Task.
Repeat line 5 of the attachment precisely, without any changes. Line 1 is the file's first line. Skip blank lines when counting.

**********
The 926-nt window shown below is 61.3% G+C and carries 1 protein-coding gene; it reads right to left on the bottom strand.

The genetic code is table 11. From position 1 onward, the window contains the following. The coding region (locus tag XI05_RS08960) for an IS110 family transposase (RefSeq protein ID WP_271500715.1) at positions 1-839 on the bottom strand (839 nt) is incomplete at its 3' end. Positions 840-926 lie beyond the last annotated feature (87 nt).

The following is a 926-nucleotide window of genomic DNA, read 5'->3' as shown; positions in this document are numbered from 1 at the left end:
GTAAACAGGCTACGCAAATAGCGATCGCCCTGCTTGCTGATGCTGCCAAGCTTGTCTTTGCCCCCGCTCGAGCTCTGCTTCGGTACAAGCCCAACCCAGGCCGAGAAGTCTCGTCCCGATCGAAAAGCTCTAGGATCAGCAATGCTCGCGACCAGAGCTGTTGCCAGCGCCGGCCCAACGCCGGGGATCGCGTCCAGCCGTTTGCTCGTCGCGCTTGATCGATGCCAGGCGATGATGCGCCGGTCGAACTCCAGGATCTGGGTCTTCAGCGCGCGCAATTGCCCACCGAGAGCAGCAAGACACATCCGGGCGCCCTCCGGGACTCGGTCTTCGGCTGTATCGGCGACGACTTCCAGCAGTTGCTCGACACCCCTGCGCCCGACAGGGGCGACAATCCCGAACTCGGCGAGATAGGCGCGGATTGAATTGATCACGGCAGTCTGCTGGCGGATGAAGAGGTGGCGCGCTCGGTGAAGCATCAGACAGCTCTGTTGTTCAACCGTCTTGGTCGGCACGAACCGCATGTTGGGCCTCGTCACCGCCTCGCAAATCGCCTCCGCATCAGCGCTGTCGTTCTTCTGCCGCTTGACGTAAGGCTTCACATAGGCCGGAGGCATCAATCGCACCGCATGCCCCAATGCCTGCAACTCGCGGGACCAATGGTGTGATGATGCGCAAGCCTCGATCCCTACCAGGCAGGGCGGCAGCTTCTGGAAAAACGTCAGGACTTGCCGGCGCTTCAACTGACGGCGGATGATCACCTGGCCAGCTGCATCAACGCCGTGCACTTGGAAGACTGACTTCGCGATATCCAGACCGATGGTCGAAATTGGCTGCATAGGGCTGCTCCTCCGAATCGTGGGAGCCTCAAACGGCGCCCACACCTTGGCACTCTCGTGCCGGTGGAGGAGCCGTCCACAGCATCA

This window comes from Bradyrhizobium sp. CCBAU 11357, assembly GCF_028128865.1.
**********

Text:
This window comes from Bradyrhizobium sp. CCBAU 11357, assembly GCF_028128865.1.